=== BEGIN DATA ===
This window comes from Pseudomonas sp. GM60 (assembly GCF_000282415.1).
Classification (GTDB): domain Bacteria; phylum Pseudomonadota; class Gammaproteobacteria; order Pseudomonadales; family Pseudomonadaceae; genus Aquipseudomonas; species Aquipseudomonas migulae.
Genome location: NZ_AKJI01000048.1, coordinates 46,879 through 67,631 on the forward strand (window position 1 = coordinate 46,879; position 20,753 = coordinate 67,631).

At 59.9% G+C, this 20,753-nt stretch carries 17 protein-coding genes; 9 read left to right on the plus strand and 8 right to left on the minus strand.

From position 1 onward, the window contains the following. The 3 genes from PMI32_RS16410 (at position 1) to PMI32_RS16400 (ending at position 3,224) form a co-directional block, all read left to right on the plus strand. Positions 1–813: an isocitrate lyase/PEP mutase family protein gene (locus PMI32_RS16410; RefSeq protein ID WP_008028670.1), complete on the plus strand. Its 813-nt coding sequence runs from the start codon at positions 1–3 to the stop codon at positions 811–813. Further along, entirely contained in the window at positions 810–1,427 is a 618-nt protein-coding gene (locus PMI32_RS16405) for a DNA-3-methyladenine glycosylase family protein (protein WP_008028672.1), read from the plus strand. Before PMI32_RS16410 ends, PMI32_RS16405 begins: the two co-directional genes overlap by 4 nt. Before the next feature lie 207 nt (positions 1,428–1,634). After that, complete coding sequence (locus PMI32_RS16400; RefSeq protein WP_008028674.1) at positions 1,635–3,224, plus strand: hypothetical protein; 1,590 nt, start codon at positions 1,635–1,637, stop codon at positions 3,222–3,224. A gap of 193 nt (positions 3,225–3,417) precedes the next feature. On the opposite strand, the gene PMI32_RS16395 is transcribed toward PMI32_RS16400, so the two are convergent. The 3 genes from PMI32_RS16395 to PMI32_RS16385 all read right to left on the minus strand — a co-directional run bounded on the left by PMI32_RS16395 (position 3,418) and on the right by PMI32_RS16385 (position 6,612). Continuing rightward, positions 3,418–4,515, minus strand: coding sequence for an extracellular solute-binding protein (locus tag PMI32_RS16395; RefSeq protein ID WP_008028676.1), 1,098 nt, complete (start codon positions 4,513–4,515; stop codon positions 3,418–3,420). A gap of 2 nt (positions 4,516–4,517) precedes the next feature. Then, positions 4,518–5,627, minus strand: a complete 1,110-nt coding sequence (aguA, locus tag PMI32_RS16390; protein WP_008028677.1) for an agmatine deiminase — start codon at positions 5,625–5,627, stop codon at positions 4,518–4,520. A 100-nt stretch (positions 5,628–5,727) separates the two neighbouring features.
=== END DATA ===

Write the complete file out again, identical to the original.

This window comes from Pseudomonas sp. GM60 (assembly GCF_000282415.1).
Classification (GTDB): domain Bacteria; phylum Pseudomonadota; class Gammaproteobacteria; order Pseudomonadales; family Pseudomonadaceae; genus Aquipseudomonas; species Aquipseudomonas migulae.
Genome location: NZ_AKJI01000048.1, coordinates 46,879 through 67,631 on the forward strand (window position 1 = coordinate 46,879; position 20,753 = coordinate 67,631).

At 59.9% G+C, this 20,753-nt stretch carries 17 protein-coding genes; 9 read left to right on the plus strand and 8 right to left on the minus strand.

From position 1 onward, the window contains the following. The 3 genes from PMI32_RS16410 (at position 1) to PMI32_RS16400 (ending at position 3,224) form a co-directional block, all read left to right on the plus strand. Positions 1–813: an isocitrate lyase/PEP mutase family protein gene (locus PMI32_RS16410; RefSeq protein ID WP_008028670.1), complete on the plus strand. Its 813-nt coding sequence runs from the start codon at positions 1–3 to the stop codon at positions 811–813. Further along, entirely contained in the window at positions 810–1,427 is a 618-nt protein-coding gene (locus PMI32_RS16405) for a DNA-3-methyladenine glycosylase family protein (protein WP_008028672.1), read from the plus strand. Before PMI32_RS16410 ends, PMI32_RS16405 begins: the two co-directional genes overlap by 4 nt. Before the next feature lie 207 nt (positions 1,428–1,634). After that, complete coding sequence (locus PMI32_RS16400; RefSeq protein WP_008028674.1) at positions 1,635–3,224, plus strand: hypothetical protein; 1,590 nt, start codon at positions 1,635–1,637, stop codon at positions 3,222–3,224. A gap of 193 nt (positions 3,225–3,417) precedes the next feature. On the opposite strand, the gene PMI32_RS16395 is transcribed toward PMI32_RS16400, so the two are convergent. The 3 genes from PMI32_RS16395 to PMI32_RS16385 all read right to left on the minus strand — a co-directional run bounded on the left by PMI32_RS16395 (position 3,418) and on the right by PMI32_RS16385 (position 6,612). Continuing rightward, positions 3,418–4,515, minus strand: coding sequence for an extracellular solute-binding protein (locus tag PMI32_RS16395; RefSeq protein ID WP_008028676.1), 1,098 nt, complete (start codon positions 4,513–4,515; stop codon positions 3,418–3,420). A gap of 2 nt (positions 4,516–4,517) precedes the next feature. Then, positions 4,518–5,627, minus strand: a complete 1,110-nt coding sequence (aguA, locus tag PMI32_RS16390; protein WP_008028677.1) for an agmatine deiminase — start codon at positions 5,625–5,627, stop codon at positions 4,518–4,520. A 100-nt stretch (positions 5,628–5,727) separates the two neighbouring features.